Who Ruled Spain in Ancient Times?

Spain has a rich history that dates back to ancient times. The Iberian Peninsula, which is now modern-day Spain, was inhabited by various groups of people who left their mark on the land and its culture. In this article, we will explore the different empires and rulers who once governed Spain in ancient times.

Pre-Roman Spain

Before the arrival of the Romans in Spain, the Iberian Peninsula was home to several indigenous peoples such as the Celts, Iberians, and Tartessians. These groups had their own distinct cultures and ways of life.

The Celts were known for their intricate metalwork and religious beliefs that centered around nature worship. The Iberians were skilled in agriculture and developed a written language that is still not fully deciphered. The Tartessians were known for their trading skills and controlled much of the southern coast of Spain.

The Roman Empire

In 218 BC, the Romans invaded Spain and established their rule over the peninsula. They founded many cities such as Cordoba, Seville, and Zaragoza, which still exist today. The Romans brought with them their language (Latin) as well as new technologies like aqueducts and roads.

Spain became an important part of the Roman Empire due to its rich resources such as gold, silver, and copper mines. The Roman Empire ruled over Spain for nearly 600 years.

The Visigoths

In 409 AD, Germanic tribes known as Vandals, Suebi, and Alans invaded Spain after weakening it through constant wars with Rome. The Visigoths eventually emerged victorious in these conflicts and established a kingdom that lasted from 507 AD to 711 AD.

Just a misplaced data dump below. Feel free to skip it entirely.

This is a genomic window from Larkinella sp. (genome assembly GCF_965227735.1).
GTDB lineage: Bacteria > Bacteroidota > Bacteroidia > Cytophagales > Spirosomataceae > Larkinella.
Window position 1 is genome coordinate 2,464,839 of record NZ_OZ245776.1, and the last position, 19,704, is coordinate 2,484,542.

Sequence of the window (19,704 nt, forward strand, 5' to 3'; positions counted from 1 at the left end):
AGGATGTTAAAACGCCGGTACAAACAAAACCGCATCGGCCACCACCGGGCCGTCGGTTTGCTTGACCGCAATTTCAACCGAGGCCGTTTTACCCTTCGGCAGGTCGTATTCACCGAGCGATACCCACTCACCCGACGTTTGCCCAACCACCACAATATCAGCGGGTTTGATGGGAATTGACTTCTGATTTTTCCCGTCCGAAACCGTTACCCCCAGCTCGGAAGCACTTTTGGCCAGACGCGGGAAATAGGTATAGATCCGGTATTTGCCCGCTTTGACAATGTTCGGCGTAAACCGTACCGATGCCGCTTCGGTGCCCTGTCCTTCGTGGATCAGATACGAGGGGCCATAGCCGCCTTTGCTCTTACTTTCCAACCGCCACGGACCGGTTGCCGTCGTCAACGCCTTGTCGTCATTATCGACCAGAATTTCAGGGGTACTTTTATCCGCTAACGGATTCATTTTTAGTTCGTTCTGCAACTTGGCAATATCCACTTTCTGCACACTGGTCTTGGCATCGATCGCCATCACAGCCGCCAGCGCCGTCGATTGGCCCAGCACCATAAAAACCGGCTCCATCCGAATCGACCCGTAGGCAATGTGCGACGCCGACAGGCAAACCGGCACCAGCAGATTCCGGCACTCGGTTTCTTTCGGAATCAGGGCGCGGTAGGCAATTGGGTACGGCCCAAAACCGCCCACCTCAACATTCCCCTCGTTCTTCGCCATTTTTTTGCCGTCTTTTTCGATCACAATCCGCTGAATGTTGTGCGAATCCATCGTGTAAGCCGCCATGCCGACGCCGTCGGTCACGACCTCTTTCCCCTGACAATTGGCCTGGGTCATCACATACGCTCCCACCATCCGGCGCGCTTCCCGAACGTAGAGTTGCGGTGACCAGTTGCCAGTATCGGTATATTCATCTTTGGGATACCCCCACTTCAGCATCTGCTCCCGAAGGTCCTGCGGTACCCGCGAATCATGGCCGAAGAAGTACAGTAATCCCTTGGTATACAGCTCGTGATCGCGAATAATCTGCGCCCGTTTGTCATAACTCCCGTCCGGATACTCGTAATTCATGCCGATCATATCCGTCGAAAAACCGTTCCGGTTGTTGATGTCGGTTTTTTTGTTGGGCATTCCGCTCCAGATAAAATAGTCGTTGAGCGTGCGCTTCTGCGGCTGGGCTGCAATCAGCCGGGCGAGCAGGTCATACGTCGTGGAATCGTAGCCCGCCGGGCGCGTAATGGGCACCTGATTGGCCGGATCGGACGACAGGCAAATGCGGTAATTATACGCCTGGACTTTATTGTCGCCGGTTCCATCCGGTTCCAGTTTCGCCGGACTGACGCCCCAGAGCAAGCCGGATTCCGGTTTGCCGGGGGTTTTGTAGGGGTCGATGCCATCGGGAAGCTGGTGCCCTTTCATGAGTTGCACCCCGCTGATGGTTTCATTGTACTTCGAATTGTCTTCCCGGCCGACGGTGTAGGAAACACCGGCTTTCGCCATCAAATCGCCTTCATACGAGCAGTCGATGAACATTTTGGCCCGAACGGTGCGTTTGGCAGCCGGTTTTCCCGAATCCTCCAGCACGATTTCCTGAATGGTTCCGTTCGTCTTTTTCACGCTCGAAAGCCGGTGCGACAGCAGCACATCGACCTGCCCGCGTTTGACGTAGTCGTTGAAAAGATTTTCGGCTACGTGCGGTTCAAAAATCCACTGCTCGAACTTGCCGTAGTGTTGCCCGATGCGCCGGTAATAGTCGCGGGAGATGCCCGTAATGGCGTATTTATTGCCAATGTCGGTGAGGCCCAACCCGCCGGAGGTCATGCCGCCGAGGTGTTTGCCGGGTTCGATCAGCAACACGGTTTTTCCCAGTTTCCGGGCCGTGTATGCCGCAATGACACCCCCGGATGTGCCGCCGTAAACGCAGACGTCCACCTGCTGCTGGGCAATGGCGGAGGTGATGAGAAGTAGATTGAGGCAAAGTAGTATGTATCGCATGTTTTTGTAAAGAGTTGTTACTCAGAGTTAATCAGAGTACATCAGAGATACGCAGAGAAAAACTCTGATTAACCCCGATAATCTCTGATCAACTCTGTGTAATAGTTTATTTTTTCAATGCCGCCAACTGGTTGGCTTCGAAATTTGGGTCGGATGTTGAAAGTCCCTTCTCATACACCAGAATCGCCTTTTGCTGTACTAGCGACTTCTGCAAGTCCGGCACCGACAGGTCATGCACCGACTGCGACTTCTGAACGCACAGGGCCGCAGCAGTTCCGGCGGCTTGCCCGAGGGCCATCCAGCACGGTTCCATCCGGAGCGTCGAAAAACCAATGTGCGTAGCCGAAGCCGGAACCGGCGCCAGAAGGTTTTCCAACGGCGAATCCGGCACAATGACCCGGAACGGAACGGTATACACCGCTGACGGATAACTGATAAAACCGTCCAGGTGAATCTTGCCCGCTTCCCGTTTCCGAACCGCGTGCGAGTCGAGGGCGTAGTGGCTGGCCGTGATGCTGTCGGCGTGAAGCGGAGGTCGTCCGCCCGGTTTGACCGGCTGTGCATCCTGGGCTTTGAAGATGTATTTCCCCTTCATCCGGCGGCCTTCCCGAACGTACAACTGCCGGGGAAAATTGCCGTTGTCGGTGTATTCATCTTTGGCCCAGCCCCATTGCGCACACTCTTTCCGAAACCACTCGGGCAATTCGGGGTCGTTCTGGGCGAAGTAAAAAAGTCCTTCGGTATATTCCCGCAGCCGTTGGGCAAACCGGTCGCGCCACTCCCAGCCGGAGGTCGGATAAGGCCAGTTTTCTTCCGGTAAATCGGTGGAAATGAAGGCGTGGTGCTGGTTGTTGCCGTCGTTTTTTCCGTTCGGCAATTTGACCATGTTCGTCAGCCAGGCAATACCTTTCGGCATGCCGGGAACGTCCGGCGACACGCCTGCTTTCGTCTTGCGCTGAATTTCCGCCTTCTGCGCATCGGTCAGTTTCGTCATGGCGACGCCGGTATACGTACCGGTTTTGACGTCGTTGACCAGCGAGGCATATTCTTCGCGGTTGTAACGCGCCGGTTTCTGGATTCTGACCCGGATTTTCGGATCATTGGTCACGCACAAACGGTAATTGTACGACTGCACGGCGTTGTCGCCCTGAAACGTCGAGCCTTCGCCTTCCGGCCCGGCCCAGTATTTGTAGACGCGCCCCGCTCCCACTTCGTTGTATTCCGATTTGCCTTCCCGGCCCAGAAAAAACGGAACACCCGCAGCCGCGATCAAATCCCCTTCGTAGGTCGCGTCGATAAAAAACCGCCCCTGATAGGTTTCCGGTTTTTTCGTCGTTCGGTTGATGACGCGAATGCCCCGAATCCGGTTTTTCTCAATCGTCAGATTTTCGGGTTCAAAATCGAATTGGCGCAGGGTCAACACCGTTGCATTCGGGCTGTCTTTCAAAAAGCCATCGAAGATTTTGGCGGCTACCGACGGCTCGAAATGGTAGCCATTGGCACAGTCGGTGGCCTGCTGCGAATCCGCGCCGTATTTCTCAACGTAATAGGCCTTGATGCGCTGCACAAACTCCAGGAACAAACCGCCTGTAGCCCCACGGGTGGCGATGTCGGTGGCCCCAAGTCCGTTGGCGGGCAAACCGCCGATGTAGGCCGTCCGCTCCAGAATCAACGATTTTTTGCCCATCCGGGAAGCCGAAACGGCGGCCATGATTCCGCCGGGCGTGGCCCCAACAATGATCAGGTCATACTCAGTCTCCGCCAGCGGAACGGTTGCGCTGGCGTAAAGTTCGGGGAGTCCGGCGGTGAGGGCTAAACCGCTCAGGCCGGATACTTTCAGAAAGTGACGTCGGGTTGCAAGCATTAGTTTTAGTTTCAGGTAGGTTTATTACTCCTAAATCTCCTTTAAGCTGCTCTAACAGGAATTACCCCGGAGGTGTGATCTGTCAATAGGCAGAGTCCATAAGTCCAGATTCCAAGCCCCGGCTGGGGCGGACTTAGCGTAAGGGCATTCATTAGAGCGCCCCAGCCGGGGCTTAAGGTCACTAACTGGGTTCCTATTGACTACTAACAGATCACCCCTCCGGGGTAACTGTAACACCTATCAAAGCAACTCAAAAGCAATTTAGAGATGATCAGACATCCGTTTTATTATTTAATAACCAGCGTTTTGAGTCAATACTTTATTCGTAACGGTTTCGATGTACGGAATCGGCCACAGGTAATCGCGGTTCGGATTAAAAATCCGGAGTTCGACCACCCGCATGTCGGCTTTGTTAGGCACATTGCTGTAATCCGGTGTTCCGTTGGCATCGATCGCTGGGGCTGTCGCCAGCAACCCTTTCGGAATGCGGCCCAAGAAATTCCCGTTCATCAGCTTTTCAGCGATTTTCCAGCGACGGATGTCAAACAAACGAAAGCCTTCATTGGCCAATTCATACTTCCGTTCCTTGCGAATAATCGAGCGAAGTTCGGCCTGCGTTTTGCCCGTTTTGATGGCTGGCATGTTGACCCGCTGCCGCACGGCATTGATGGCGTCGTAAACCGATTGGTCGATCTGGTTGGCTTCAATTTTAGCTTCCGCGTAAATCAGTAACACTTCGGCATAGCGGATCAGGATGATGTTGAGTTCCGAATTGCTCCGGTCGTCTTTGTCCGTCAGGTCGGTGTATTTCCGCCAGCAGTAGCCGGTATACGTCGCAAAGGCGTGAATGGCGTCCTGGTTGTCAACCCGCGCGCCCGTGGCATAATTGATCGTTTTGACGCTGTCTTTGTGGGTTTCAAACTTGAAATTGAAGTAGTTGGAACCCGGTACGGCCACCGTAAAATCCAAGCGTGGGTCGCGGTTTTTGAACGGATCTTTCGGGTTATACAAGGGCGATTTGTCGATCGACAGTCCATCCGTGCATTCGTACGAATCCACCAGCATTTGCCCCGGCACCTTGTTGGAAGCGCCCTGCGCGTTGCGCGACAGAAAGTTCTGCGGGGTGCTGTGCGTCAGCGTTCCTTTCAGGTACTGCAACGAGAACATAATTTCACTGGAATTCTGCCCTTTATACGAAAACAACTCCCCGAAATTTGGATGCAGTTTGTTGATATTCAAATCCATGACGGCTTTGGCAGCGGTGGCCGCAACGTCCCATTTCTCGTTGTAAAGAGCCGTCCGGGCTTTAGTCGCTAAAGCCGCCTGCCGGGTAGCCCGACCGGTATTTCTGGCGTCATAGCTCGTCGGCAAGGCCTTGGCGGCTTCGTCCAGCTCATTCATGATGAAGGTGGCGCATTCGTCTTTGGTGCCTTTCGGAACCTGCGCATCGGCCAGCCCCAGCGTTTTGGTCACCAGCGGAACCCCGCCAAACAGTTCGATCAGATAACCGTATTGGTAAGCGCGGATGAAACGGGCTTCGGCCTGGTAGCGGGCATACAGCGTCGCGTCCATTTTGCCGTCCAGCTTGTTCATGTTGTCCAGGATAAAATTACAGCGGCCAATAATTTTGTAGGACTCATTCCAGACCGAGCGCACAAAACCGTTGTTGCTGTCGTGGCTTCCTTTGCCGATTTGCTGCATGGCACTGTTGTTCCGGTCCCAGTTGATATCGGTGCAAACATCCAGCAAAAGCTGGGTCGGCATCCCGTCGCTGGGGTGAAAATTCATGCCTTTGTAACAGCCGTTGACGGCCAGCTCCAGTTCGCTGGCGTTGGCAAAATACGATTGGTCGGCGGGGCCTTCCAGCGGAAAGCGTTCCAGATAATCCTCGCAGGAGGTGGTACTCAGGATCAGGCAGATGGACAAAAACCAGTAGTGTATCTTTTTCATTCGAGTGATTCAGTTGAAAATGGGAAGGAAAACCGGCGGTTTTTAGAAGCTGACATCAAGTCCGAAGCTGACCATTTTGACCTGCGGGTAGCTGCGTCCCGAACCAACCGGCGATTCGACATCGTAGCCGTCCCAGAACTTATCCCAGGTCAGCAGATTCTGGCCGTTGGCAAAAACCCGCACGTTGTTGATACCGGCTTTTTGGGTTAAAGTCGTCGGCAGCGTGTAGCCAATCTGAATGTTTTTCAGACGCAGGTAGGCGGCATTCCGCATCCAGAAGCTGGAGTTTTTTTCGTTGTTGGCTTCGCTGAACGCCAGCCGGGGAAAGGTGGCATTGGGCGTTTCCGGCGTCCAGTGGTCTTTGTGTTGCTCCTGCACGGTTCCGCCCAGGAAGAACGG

The Visigoths were known for their laws (the Visigothic Code) that protected individual rights. They also converted to Christianity under King Reccared I in 587 AD, which helped to unify the kingdom.

The Moors

In 711 AD, the Moors (Muslims from North Africa) invaded Spain and established a caliphate that lasted until 1492. The Moors brought with them their Islamic religion, language (Arabic), and culture. They built many architectural wonders such as the Alhambra palace in Granada and the Great Mosque of Cordoba.

The Moors’ rule over Spain was marked by periods of peace and prosperity as well as conflicts with Christian kingdoms like Castile and Aragon.

The Catholic Monarchs

In 1469, Isabella of Castile married Ferdinand of Aragon, uniting their kingdoms and creating modern-day Spain. The Catholic Monarchs, as they became known, were determined to establish Catholicism as the dominant religion in Spain. They also sponsored Christopher Columbus’s voyages to the Americas, which led to Spanish colonization of new lands.

Under their rule, Spain became a major European power with vast territories in the New World. However, their reign was also marked by religious persecution such as the Spanish Inquisition.

In Conclusion

Spain has been ruled by various empires and monarchs throughout its long history. Each ruler left their own mark on the country’s culture, language, and architecture. Today, Spain is a modern European nation that still retains much of its ancient past.